Skip to Content

Hands-free devices distract drivers

Most people think putting down their phone and using a blue tooth device is a safer option when driving.

AAA put a news study that warns drivers about hands-free technology that might not be as safe, as people think.

Even more alarming, those distractions can linger in the brain up to 27 seconds, which is enough time to blow right through a stop sign.

“But where your brain hasn’t regained it’s ability to have full focus on the task at hand. So that means you can literally run into a vehicle. That could be one of the reasons we see more tail end collisions, we see aggressive driving that’s a cause to that,” said Dave Carlson, director of Public and Government Affairs.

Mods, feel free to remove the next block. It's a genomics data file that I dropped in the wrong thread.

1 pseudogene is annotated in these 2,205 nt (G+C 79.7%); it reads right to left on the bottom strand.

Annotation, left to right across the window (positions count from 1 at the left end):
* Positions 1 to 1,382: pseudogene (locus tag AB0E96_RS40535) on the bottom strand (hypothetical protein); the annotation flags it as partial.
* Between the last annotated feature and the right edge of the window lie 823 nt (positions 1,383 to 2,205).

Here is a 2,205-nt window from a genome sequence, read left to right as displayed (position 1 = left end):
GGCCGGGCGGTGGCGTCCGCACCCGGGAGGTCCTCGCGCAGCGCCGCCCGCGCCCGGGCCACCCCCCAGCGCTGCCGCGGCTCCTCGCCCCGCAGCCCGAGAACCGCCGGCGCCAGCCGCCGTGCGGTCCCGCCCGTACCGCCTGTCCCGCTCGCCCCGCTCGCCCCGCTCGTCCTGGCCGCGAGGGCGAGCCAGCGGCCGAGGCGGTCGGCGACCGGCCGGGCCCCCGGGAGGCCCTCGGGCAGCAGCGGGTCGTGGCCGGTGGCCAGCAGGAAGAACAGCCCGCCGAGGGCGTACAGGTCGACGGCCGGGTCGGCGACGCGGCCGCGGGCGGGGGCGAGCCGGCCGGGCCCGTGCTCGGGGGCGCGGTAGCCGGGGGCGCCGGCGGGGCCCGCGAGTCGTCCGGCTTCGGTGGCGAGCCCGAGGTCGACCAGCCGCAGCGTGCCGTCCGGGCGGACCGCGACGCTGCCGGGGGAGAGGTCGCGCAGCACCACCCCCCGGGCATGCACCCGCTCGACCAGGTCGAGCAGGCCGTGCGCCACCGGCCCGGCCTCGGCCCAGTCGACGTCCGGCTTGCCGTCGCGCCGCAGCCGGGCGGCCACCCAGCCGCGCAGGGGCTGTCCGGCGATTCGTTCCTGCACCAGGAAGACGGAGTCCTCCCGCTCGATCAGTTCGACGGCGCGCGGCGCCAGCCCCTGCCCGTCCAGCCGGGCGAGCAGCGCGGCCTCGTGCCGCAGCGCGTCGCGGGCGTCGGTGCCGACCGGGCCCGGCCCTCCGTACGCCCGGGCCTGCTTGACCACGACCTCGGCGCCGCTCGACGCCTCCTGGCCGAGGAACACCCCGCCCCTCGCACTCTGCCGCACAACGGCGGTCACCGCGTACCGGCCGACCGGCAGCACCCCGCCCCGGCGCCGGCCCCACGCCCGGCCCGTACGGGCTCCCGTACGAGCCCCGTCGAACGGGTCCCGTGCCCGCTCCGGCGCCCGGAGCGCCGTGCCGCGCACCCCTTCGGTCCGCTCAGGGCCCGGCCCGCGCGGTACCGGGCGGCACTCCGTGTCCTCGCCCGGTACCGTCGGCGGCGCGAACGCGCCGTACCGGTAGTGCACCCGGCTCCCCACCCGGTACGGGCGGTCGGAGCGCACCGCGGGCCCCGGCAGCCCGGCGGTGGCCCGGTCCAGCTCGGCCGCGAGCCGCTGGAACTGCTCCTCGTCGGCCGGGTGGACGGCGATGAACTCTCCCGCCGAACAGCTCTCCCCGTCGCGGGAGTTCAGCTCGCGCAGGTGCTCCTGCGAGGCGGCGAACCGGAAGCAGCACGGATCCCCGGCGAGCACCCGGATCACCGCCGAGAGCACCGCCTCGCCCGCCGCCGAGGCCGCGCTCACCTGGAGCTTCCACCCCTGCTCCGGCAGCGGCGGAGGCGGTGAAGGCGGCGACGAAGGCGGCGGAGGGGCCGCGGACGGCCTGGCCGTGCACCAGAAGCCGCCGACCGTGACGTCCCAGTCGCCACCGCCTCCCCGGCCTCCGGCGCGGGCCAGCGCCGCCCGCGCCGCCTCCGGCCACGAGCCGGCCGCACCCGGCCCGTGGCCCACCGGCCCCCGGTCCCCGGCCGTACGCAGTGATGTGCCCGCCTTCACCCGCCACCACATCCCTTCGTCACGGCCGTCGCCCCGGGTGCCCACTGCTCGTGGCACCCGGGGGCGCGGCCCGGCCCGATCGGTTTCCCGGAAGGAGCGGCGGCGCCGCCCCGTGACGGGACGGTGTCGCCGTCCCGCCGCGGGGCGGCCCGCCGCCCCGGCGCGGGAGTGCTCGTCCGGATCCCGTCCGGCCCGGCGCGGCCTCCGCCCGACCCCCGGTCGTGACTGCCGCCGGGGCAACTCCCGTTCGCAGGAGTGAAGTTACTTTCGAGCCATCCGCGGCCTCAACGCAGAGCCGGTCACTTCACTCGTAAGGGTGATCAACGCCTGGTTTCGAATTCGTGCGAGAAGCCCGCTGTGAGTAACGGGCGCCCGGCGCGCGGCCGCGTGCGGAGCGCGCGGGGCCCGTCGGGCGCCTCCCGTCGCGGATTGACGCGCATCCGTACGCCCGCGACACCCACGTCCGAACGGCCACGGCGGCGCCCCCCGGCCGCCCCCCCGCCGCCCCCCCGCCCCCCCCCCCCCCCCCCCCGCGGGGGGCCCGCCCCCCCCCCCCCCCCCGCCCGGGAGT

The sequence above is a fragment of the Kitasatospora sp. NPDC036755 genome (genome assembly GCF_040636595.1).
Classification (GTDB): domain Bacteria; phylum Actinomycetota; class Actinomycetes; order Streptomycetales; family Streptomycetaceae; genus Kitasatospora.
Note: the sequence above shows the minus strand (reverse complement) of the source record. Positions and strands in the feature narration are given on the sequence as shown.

The investigation found that the cognitive distractions when using the hands-free technologies distract drivers even if their eyes are on the road and their hands are on the wheel.

A local car sales manager said distractions have always been around, “whether it be kids in the back that your trying to keep from killing each other and now all of sudden you throw on top of that you know stereos so many different channels, you have texting, you have cellphones. You need to limit what those are,” said Mark Cookson.

Idaho Transportation Department’s Office of Highway Safety, reported 4,781 distracted driving crashes in 2014.

Twenty-one percent of Idaho’s fatal crashes involved distracted drivers.

Article Topic Follows: News

Jump to comments ↓

Author Profile Photo

News Team


KIFI Local News 8 is committed to providing a forum for civil and constructive conversation.

Please keep your comments respectful and relevant. You can review our Community Guidelines by clicking here

If you would like to share a story idea, please submit it here.

Skip to content